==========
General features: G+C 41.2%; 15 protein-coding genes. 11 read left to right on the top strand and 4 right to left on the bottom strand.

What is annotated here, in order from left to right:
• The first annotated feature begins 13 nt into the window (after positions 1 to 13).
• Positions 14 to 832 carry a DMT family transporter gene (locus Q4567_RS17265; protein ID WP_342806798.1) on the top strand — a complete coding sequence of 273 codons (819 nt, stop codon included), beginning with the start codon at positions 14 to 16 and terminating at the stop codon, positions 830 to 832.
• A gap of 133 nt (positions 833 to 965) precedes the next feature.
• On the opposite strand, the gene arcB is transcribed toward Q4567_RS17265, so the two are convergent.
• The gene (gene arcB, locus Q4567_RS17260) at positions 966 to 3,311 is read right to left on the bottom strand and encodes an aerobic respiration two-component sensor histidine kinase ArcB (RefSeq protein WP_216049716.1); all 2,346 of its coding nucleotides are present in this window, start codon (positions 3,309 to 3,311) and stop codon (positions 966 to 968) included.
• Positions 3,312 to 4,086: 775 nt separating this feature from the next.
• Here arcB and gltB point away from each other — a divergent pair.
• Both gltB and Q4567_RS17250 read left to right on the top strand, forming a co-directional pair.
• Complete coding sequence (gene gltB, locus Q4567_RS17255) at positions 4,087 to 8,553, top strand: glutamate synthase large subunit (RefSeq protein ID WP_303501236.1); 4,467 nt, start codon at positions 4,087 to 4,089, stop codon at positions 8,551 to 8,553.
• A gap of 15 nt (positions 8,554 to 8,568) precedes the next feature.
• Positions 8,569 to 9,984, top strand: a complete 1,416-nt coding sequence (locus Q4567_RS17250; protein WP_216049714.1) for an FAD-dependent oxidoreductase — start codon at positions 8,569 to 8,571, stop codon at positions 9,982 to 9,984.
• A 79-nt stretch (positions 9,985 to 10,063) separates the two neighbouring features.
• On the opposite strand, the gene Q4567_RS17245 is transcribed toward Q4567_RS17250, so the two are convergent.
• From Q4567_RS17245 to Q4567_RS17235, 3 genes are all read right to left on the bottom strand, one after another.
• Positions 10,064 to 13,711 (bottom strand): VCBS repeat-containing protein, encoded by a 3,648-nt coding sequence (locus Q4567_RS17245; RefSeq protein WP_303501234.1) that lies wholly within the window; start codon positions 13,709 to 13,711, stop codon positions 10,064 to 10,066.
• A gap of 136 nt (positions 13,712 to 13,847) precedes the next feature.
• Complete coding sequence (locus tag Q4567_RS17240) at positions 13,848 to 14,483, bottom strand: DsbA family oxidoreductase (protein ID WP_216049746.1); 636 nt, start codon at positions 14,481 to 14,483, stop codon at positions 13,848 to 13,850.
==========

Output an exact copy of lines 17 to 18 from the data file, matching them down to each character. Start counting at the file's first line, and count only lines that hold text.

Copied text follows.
• Positions 10,064 to 13,711 (bottom strand): VCBS repeat-containing protein, encoded by a 3,648-nt coding sequence (locus Q4567_RS17245; RefSeq protein WP_303501234.1) that lies wholly within the window; start codon positions 13,709 to 13,711, stop codon positions 10,064 to 10,066.
• A gap of 136 nt (positions 13,712 to 13,847) precedes the next feature.